The Rob, Funky Rob Way

Andrew Harrison

By Andrew Harrison

on 06.15.11 in Reviews

As if beamed in from an alternate African universe, Rob’s 1977 debut is an alien dance transmission propelled by layers of percolating percussion, so far ahead of its time that the six cuts here sound contemporary now. Listen to the just-escaped-from-Shaft wah-wah guitar of “Just One More Time” going up against the Moog behind Rob’s pleading vocals, or the wavering keyboards that hover over the melody on “Your Kiss Stole Me Away,” like a stolen, bizarre interstellar broadcast. This is different. This is the mothership.

This is the mothership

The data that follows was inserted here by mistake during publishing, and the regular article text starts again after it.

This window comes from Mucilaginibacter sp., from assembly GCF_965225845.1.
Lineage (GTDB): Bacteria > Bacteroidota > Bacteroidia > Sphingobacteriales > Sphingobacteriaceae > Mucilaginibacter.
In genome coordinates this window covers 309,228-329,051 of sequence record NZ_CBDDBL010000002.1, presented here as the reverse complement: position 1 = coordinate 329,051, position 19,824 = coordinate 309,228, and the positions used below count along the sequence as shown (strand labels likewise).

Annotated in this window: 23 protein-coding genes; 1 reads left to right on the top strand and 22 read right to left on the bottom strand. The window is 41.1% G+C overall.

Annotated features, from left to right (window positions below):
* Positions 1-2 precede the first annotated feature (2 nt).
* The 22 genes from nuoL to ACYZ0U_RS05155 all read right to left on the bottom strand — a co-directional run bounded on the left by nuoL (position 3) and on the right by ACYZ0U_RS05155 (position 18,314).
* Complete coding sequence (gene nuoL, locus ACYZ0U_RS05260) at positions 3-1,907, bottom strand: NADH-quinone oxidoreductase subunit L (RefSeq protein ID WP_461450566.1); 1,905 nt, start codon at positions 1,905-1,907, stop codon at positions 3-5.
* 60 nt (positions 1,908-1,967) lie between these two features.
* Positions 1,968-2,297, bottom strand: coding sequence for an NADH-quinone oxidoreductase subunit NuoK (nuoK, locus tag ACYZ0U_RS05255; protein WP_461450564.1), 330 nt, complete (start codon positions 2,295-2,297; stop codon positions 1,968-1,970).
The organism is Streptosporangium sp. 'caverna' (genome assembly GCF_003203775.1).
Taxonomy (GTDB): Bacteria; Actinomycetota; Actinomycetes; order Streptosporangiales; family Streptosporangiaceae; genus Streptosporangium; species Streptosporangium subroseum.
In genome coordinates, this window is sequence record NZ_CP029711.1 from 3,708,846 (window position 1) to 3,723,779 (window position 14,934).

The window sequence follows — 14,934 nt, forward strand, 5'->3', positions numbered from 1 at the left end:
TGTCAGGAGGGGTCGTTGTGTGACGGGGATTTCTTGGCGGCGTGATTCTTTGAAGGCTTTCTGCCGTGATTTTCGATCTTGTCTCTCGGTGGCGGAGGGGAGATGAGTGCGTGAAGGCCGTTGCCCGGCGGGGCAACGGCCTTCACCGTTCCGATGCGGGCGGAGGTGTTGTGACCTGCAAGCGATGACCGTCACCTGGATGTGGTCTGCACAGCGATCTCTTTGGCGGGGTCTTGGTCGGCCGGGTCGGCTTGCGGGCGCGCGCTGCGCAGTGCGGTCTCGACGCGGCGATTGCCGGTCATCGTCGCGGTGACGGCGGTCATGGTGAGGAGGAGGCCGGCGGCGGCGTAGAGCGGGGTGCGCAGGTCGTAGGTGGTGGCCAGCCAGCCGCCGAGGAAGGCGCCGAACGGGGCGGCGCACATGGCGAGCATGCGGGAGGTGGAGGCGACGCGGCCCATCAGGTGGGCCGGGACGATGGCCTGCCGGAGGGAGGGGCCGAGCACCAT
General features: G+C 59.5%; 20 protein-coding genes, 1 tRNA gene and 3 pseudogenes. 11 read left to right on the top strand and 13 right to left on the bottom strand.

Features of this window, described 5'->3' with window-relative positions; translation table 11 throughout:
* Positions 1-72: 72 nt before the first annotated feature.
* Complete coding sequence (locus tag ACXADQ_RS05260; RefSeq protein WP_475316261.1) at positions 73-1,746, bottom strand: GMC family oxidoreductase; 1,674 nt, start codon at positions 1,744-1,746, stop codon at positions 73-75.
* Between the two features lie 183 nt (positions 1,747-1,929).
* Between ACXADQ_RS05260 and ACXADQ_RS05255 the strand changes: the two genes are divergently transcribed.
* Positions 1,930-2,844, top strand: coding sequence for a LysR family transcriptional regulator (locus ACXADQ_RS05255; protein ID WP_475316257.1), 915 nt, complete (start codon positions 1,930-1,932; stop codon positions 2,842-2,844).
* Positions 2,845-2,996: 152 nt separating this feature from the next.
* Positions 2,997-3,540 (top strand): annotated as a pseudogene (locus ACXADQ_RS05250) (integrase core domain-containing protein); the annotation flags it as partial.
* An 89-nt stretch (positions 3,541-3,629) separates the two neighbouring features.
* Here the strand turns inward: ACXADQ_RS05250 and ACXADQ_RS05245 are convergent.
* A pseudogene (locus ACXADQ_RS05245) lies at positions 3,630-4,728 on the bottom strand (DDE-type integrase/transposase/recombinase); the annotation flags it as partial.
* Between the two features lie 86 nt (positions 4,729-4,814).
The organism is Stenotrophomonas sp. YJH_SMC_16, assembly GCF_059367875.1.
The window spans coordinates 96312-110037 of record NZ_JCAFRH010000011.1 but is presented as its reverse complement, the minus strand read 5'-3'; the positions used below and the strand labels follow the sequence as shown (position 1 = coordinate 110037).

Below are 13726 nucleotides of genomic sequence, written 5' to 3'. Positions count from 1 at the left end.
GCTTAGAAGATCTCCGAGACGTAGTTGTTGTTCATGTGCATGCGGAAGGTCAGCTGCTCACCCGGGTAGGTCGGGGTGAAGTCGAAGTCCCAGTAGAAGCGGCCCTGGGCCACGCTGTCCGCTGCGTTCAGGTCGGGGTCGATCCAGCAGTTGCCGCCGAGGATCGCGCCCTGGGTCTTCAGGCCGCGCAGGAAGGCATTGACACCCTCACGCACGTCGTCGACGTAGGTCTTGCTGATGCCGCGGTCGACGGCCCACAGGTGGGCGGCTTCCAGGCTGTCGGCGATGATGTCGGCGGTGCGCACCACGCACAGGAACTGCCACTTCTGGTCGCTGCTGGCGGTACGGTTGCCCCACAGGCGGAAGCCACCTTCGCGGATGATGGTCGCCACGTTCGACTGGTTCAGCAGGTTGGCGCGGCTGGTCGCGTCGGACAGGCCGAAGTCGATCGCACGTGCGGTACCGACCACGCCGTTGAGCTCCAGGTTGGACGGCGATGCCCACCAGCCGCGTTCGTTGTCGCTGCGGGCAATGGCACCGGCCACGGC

Rob was definitely a man with a musical mission. Said mission is what took him to the city of Takoradi in Western Ghana, searching for like-minded souls. The result was this disc, just 500 of which were originally pressed, but which has in the ensuing years become one of the secret classics of African funk. Much of the credit goes to the backing band, Mag-2. They were Ghanaian army personnel, equipped with the best instruments and some of the hottest talents under their leader, the wonderfully-named Amponsah Rockson. They amplified and enhanced Rob’s vision and helped make Funky Rob Way the little piece of glory that it is. With a huge imagination, a band rapport tight as the Famous Flames and a horn section as fluid as anything on a Willie Mitchell production, they make the tunes swing with a righteous, effervescent fury. “Loose Up Yourself” and the title track funk up breathless little riffs, the drummers working up a sweat, the trumpets glistening in the spotlight. It’s future funk not just to move the feet, but feed the head, too — and bring tears of joy to George Clinton’s eyes.